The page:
Let’s face it, we aren’t all Cat III racers with 18-year-old backs, legs and fitness levels. It’s just a fact that, at some point, everyone will need to accept (we are still working on it). While most riders believe that the perfect bike is a short-coupled, ultra-rigid sprinter, truth be told, a fast, comfortable bike that will perform well in all conditions is what we actually need. Meet the 2008 Specialized S-Works Roubaix SL. If you are expecting the term ‘comfortable’ to mean ‘slow, boring and non-responsive,’ look elsewhere. While the Roubaix S-Works is comfortable, it is also light, responsive, sleek-looking and it represents the culmination of Specialized’s focus in the endurance-road category. The endurance-road category is very loosely defined (by us) as a bike that you can use for a double-century or 60-mile group ride-and still be able to mow the lawn the next day without seeing a chiropractor or local energy-healer. Now, thanks to the Specialized Roubaix S-Works, you can feel like an 18-year-old Cat III racer at the end of your ride, regardless of your age at the start line.
The Roubaix is a popular bike for people who want to ride fast without the drawbacks of a super-stiff, race-only frame.
The S-Works title is reserved for only the highest end of the Specialized product spectrum. The Roubaix S-Works features the S-Works AZ1 construction, which refers to the tube-to-tube method that bonds high-strength tubes together at each junction with external carbon fiber reinforcements. The secret to the Roubaix’s comfort is in the ‘Zertz’ inserts pressed into windows in the seatstays, the S-Works SL carbon seatpost, and the carbon fork. Zertz inserts are made from a special plastic material that acts as a vibration damper. Do you see a pattern? The sloping top-tube ‘compact’ style frame may be built for comfort, but it’s more than that: it’s an endurance road frame with race-ready features and a strikingly low weight for a 58cm bike.
The geometry of the S-Works Roubaix is mild. A 72.5 degree head tube angle and a 73 degree seat tube angle, mated to a 58.2-centimeter top tube and an 82.6 centimeter stand-over height allows you to sit much more upright for longer distance riding and gives the non-yoga trained cyclist a breather on long rides and intense efforts. For some test riders, it took some tweaking to get used to the position; for others it was instantly natural and more comfortable.
Our 58-centimeter S-Works Roubaix SL was built up with Shimano Dura-Ace components, (although you will be able to get the S-Works SL with SRAM Red soon for $7400), Roval Fuse wheels, Specialized Roubaix tires, and a Body Geometry Toupe Gel saddle. ‘Integration’ is an important term at Specialized and the Specialized-designed FACT carbon crank and bottom bracket system are designed to install directly into the frame..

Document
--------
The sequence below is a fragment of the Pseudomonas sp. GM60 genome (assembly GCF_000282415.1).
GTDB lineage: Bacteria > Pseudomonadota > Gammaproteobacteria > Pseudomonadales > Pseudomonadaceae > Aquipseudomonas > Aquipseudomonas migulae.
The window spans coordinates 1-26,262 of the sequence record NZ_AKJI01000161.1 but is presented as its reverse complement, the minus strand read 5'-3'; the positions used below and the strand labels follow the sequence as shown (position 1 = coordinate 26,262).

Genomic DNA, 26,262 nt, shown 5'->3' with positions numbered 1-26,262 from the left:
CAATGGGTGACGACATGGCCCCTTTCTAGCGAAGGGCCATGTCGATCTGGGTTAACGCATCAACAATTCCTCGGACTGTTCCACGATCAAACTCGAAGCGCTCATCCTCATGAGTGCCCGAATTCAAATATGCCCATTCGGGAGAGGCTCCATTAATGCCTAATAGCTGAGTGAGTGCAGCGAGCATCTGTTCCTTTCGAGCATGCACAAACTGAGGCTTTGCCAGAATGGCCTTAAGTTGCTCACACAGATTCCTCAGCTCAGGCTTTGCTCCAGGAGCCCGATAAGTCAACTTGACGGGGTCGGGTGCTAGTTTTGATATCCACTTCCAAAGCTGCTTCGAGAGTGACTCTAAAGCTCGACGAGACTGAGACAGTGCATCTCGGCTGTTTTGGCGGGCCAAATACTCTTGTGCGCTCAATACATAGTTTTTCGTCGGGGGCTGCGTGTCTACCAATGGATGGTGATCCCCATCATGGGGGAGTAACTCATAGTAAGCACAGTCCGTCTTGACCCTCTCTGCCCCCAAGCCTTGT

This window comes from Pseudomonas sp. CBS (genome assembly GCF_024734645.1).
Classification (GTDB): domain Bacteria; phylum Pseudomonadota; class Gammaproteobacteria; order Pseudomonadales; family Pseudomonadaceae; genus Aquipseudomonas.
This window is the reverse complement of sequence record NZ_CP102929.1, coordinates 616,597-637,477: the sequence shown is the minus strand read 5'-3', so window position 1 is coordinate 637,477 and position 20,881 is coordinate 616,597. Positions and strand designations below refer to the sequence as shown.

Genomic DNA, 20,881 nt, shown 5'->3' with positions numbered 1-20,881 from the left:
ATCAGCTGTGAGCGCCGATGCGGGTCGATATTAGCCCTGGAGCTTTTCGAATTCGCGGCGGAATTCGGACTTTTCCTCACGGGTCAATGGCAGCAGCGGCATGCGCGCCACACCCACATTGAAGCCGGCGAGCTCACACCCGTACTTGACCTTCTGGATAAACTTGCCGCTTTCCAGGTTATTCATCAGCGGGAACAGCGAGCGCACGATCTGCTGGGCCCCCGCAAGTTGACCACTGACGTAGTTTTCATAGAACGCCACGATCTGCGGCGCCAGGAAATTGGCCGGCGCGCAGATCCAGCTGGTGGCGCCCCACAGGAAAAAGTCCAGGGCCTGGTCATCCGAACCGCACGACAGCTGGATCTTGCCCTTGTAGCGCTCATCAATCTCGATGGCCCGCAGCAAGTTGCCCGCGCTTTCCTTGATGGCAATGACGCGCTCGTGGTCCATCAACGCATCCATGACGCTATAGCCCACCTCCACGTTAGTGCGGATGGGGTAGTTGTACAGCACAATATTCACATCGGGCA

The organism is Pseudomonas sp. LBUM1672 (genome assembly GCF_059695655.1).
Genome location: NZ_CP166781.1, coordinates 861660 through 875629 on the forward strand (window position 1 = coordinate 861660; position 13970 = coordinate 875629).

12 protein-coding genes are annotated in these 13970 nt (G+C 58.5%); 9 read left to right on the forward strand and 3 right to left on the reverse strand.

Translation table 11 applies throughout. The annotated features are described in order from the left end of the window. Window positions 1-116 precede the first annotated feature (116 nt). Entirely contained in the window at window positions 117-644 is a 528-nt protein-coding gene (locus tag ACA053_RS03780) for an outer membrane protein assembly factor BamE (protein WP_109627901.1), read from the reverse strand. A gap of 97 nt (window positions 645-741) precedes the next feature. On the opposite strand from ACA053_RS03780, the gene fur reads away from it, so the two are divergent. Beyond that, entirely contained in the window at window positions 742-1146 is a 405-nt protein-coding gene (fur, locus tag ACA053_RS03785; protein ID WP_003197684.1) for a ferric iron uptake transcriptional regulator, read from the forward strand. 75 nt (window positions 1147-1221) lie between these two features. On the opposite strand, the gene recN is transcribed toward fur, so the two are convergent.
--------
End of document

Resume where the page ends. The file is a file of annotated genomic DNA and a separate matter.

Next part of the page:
Do the Zertz inserts work? Yes. The bike soaked up road chatter with the best of them.
As you would imagine, and hope for a $6300 bike, the Roubaix was very comfortable and stable. On long rides, it almost felt like it got better as the day went on, probably because our torso and legs were able to plod without the normal, back, neck and arm maladies. We attribute some of the Roubaix’s creature comforts to the Body Geometry accessories that complete the package. The Specialized is remarkably fast on the flats, and it descends really well. Cornering was fluid, and in the drops, the Roubaix was exceptionally controllable. The move down into the drops and the stability once there was one of the highlights of the Roubaix that we didn’t expect. The sloping top tube places the drops significantly higher than on a conventional frame, and this encourages Roubaix riders to use them more often. Sprinting in and out of the saddle was solid and climbing was achieved with ease and a level of comfort that seemed to push us to climb stronger and for longer. That is the point of the Roubaix, but there’s a difference between reading about it and actually experiencing it. The one drawback, which is intuitive and logical, was due to the more upright riding position. Those who spend most of the time on the hoods will find themselves pushing the wind more often, but that is an easy problem to fix. Drop down and go.
As we talk to bike shops, riders and RBA readers, the Specialized Roubaix is the bike that many are talking up. Being able to pass it around to a variety of RBA test riders allowed us to confirm all the rumors. It’s a bike that will keep you riding for a long time. Don’t take the comfort moniker the wrong way. Just look at the bike, look at the build, then realize that the same technology that goes into the race-ready Tarmac SL is used on this frame. If you aren’t 18 any more, then consider the Specialized Roubaix SL-a bike that will actually make you want to get up on Saturday morning, dig a little deeper and go a little bit farther than you did last week.
Weight: 16 pounds (58cm)